The European Sun: Proceedings of the Seventh International Conference on Medieval and Renaissance Scottish Language and Literature, University of Strathclyde, 1993

By Graham Caie; Roderick J. Lyall et al. | Go to book overview

MATTHEW P. McDIARMID


22. Robert Henryson on Man and the Thing
Present

My previous writings on Henryson have not addressed themselves simply and directly enough to what Matthew Arnold would have called his criticism of life. Henryson sees the common condition of man as one of subjection to the ‘thing present’, his phrase in that great poem, ‘The Preiching of the Swallow’ (1865).1 By this he means betrayal of the forward-looking mind and spirit by the self that sees only present need, real or assumed, present convenience, present desire, a self that if it looks where mind and spirit point, too seldom the case, turns away.

It is a criticism that, as Henryson’s poems illustrate, can have a comic, a pathetic, a tragic, expression, and is his dominant theme. Its relevance to our present-day society should be apparent. For us present needs are polluting motor cars and polluting factory chimneys. It was as far back as 1946 that my brotherin-law, the physicist Stanislas Broderick, today famous for his Theory of Probability, informed me that the heating of the planet may now be irreversible. In the previous year I had returned from a war in which the atomic bomb, now outmoded by the nuclear missile, and the terrible potential of that, a present for our grandchildren, was the present need.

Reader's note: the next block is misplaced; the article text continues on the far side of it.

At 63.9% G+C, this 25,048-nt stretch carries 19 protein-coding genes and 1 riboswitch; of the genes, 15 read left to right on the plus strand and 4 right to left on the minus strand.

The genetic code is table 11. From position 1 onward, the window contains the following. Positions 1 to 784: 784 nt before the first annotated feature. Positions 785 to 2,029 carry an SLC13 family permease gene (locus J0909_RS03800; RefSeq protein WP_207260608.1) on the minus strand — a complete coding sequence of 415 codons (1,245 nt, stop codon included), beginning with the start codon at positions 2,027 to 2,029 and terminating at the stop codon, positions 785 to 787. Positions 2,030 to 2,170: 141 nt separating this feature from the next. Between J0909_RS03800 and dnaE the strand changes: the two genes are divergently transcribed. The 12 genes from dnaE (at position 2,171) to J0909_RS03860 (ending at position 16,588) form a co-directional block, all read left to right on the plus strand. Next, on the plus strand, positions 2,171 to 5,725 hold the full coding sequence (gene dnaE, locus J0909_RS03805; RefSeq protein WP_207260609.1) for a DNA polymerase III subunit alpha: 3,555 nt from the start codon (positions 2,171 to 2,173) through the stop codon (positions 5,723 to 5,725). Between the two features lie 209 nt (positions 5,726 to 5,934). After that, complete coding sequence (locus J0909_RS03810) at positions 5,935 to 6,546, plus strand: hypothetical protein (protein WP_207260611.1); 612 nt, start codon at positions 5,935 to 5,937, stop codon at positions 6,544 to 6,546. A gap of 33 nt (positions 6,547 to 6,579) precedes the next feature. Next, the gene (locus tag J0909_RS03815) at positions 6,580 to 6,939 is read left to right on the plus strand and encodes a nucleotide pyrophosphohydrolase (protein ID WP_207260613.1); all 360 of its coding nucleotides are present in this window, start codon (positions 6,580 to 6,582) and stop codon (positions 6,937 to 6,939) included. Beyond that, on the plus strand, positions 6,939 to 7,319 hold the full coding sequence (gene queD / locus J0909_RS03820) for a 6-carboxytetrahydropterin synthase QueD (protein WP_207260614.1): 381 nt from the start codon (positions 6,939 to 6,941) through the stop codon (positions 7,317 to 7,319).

Henryson goes straight to his theme in the first of his fables. A careless housemaid sweeps a ‘jasp’, a jewel, into the barnyard where the cock busily pecks for grain. In what follows we must not make the mistake of dismissing the cock as altogether a fool. Henryson calls him that, but this refers to his ultimate choice. He is a person, as intelligent as most of us. He recognises the jewel for what it is, the Word of God, and sadly rejects it. His livelihood, the corn, comes first. Indeed I find myself thinking of that excellent young man with all the virtues, who could not pass Christ’s final test of giving up his great possessions, so went off sadly, watched still more sadly by Christ. Henryson’s despair over the cock’s all too human choice, comes out in the abrupt ending of his Moralitas, ‘Ga seik the jasp quha will, for thair it lay.’

In the following tale of the two sisters, country mouse and town mouse, sympathy naturally goes to the former fleeing from dangerous luxury to ‘Blythnes of hart with small possessioun’, and yet some pity might be kept for the town mouse, the inevitable victim of her luxurious present, for ‘the cat cumis and to the mous has ee’, a sinister line that suggests both death and the

1 The text quoted here is that of Charles Elliott, Clarendon Press (Oxford, 1974). For a more religious interpretation of The Morall Fabillis than my own see Marianne Powell, Fabula Docet (Odense University Press, 1983).

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